Love Lucifer with Tom Ellis (from the Miranda Comedy Show – that is where I saw him first and loved him). Love the humor (my father did that) and action between Lucifer and others. Also love Castle – have been watching from the beginning of the series. The story lines are good and keep moving so you don’t get bored. Both stories are very enjoyable and refreshing. Don’t like all the reality shows – want some fantasy and comedy.

    Reply
  40. Hi,
    Love Lucifer with Tom Ellis (from the Miranda Comedy Show – that is where I saw him first and loved him). Love the humor (my father did that) and action between Lucifer and others. Also love Castle – have been watching from the beginning of the series. The story lines are good and keep moving so you don’t get bored. Both stories are very enjoyable and refreshing. Don’t like all the reality shows – want some fantasy and comedy.

    Reply
  41. In my TBW (To Be Watched) pile I have The Martian; War and Peace bluray; Pillars of the Earth and World Without End; Legend (the shortlived TV series); The King’s Speech (new bluray); Pride & Prejudice Having a Ball; Snow Babies; Spectre; Small Island; Twenty Thousand Streets Under the Sky, and a slew of older titles I want to watch again. The Coroner and Grantchester 2 are on order.
    I understand what Sharon said about winding up buying the dvd sets. I started doing that several years ago. However, now with streaming, I venture to predict that in a couple of years, more and more Brit series will be available via Netflix, amazon, et al. sooner rather than later. For the distributors, selling licenses to half a dozen streaming outlets beats trying to rent them to a zillion different TV station outlets. The downside of this is that in a while it may not always be possible to buy a dvd of a series because the demand isn’t there to make it worthwhile to issue them, and when they go off license with the streaming company, they’re just gone. Unless you have a genius 8 year old in the family who has figured out how to record them for you.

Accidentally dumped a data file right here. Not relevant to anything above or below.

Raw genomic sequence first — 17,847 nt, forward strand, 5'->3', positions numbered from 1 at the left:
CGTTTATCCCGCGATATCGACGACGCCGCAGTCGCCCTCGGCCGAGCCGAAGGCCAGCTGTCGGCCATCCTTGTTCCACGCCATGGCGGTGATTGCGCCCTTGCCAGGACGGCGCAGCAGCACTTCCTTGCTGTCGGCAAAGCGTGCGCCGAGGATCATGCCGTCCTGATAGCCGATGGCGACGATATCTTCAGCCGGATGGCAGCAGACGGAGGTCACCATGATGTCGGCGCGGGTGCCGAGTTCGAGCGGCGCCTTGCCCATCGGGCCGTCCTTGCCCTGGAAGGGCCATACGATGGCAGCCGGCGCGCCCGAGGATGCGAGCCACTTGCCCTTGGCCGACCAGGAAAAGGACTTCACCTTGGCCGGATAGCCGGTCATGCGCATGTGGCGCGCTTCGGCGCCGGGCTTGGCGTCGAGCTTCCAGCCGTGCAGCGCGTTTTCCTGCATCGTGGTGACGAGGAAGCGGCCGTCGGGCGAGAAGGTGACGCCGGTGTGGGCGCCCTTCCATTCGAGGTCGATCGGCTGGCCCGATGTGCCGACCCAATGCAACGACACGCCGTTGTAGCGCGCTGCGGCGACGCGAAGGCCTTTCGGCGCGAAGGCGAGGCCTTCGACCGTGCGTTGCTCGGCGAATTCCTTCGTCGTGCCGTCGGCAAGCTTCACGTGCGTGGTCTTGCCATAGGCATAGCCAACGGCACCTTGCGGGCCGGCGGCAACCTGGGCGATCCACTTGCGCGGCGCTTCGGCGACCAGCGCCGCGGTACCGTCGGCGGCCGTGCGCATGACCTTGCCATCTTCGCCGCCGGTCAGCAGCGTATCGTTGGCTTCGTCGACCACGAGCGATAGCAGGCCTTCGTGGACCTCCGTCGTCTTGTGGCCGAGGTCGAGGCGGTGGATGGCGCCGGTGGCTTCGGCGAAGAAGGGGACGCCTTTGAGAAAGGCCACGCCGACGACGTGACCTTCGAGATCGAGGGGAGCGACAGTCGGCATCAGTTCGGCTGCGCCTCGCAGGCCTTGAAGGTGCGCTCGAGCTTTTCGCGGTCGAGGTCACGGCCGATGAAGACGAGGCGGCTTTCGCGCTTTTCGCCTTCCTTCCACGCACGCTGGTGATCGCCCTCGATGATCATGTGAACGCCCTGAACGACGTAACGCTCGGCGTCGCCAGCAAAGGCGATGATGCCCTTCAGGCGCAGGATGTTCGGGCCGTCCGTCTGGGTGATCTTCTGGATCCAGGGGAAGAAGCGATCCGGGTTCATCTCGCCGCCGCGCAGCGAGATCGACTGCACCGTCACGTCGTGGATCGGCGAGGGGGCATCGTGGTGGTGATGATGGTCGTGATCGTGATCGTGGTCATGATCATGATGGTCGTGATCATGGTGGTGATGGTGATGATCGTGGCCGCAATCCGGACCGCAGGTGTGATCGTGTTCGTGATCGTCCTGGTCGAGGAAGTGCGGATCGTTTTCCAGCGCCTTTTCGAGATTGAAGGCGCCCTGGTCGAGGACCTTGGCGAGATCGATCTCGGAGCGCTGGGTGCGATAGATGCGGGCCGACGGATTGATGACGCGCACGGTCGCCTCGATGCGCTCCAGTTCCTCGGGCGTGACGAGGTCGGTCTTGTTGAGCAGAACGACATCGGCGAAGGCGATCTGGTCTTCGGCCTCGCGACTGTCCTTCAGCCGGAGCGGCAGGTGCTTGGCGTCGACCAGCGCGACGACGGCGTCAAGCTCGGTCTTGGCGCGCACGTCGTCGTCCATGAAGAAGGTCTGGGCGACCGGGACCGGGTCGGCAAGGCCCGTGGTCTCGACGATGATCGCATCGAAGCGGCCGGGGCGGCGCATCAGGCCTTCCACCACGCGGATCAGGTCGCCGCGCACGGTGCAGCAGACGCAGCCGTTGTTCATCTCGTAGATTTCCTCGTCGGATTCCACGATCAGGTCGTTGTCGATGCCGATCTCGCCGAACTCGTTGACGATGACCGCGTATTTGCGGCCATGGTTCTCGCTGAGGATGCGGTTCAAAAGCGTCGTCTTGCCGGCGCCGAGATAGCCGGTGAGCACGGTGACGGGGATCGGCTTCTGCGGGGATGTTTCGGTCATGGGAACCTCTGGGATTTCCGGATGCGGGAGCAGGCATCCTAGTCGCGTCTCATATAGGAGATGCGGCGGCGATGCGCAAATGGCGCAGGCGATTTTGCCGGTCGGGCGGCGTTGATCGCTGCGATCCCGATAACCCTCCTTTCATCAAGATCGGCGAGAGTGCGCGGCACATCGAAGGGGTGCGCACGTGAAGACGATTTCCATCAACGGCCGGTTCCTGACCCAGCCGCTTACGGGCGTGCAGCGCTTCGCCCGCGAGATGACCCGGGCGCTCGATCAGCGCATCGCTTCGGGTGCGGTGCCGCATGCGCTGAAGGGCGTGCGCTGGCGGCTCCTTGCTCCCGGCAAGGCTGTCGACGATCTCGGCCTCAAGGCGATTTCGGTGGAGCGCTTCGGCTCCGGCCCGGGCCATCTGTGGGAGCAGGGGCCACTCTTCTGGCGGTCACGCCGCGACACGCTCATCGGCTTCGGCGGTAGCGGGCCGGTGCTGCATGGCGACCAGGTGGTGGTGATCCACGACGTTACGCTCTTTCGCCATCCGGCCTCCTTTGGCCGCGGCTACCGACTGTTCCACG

Sharon also remarked that it seems like there are fewer historical romances around than there used to be, and I have seen that myself. I was in Barnes & Noble last night, all primed to relive the old days and come away with an armload of romance paperbacks (I had coupons, I was on a mission) – and I couldn’t find any I wanted that I didn’t already have. I came away with a Raymond Chandler book, the latest issue of Filmfax and two greeting cards 🙁

    Reply
  42. In my TBW (To Be Watched) pile I have The Martian; War and Peace bluray; Pillars of the Earth and World Without End; Legend (the shortlived TV series); The King’s Speech (new bluray); Pride & Prejudice Having a Ball; Snow Babies; Spectre; Small Island; Twenty Thousand Streets Under the Sky, and a slew of older titles I want to watch again. The Coroner and Grantchester 2 are on order.